Sep 20 — PINA
From The New Yorker:
PINA is a documentary devoid of plot, narration, and chronological structure, yet crammed to bursting with short stories-—character studies that jump out of nowhere, explode into action, then stop.
Consider the lady in the sheer black dress, who keels over in a swoon; see how her beau contrives to catch her, again and again, just before she hits the ground. Why is the woman fainting? Who is she, anyway, and what is her relationship to the guy? We know nothing, except that their needs and their fates are obviously locked together.
There are times when that lock becomes too tight and grating to bear, as when a blond figure, garbed in ice-blue, crawls through a room on all fours, while another woman shovels earth onto her, in a doomed but determined bid to bury her alive. There is no explicit sex here (the movie is rated PG), but enough of the implicit kind, alternately tender and aggressive, to make you squirm.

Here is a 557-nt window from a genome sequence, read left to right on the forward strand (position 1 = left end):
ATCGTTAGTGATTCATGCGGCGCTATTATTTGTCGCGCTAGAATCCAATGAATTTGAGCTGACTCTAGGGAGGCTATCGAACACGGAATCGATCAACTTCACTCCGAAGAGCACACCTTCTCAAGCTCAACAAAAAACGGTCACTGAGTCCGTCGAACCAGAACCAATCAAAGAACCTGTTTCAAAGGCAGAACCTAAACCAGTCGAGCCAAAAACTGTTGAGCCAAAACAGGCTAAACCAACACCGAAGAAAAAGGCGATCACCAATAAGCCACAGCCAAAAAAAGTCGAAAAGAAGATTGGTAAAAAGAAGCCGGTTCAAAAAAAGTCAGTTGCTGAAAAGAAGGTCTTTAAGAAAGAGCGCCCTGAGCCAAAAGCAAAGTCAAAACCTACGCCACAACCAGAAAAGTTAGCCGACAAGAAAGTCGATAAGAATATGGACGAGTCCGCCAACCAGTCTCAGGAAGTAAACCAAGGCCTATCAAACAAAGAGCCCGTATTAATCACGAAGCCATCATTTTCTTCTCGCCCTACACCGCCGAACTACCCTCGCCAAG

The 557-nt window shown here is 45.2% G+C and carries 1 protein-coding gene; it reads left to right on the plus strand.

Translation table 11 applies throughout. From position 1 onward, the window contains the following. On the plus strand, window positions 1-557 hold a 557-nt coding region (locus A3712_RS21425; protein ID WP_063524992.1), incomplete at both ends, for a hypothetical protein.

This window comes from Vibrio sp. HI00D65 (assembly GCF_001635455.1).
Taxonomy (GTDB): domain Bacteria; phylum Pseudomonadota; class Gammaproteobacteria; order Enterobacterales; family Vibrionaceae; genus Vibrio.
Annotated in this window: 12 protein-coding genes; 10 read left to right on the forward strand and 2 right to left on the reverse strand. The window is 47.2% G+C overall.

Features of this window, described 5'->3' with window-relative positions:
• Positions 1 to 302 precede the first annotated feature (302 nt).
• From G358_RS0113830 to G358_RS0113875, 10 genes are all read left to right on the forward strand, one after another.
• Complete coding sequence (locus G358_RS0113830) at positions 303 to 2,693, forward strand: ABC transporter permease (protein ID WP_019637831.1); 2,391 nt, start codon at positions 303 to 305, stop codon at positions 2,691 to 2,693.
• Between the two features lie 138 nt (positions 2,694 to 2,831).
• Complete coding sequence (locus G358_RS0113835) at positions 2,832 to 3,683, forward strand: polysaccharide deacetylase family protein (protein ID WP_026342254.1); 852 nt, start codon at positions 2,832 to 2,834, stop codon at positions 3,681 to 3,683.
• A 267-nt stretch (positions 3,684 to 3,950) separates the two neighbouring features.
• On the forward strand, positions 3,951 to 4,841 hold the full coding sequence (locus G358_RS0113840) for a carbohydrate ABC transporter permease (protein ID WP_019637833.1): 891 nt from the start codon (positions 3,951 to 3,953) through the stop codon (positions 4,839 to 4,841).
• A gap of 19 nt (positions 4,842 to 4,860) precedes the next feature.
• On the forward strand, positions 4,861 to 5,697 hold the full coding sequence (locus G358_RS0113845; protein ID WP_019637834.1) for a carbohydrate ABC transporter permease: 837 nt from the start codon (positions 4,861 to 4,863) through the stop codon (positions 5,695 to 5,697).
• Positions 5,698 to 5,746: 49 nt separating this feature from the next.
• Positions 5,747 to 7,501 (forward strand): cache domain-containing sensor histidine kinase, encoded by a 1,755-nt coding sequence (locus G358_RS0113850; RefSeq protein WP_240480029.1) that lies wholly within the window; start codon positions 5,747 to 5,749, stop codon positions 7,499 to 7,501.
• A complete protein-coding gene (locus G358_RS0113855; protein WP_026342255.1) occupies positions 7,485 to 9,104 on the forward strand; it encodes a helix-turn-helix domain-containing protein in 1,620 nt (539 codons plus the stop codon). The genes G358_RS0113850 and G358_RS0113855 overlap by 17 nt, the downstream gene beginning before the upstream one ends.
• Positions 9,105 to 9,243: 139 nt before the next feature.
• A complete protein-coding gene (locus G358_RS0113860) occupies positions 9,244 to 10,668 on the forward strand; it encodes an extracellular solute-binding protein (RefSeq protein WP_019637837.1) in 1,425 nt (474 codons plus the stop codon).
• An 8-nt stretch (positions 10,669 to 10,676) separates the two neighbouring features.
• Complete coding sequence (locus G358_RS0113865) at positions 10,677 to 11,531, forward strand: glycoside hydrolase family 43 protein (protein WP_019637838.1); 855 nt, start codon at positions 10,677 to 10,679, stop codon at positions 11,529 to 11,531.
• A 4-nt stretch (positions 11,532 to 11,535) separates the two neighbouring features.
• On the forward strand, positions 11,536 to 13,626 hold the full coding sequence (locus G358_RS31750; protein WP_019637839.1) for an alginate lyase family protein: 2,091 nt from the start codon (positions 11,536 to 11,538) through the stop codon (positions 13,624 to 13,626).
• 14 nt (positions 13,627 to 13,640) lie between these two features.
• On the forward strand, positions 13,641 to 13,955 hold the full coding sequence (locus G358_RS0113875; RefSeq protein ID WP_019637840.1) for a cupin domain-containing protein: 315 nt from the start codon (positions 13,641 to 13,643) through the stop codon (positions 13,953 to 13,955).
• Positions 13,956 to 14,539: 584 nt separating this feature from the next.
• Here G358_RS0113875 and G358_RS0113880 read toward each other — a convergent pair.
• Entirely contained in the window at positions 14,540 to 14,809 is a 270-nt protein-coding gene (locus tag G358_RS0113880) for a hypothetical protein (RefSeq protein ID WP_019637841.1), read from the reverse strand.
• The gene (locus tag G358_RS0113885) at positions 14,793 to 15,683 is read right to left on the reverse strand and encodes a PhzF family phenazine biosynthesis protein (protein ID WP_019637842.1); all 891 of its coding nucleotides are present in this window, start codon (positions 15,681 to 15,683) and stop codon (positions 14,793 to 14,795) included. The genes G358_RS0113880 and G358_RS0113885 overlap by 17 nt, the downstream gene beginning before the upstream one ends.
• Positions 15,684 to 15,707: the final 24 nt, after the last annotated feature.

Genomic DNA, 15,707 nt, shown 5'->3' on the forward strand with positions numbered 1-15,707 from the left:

Pina Bausch, founder of Germany’s Tanztheater Wuppertal, was the most influential choreographer of her generation. She freed dancers from traditional constraints, turning them into actors, singers, and noisemakers. Wim Wenders is one of the most influential directors of his generation, with movies that range from 1984′s PARIS. TEXAS to the 1999 doc, BUENA VISTA SOCIAL CLUB. Some have credited his decision to shoot PINA in 3D with revitalizing a stalled technology, and that’s how we’ll view it.
Do not miss this highlight of our fall season.
PINA plays one show only, 7 p.m., Thursday, September 20, at the Empire Theatres Studio 10, 325 Prince St., Sydney. Tickets: $11; Students $7. A seasons pass for the remaining 11 fall movies costs $80. All prices include HST.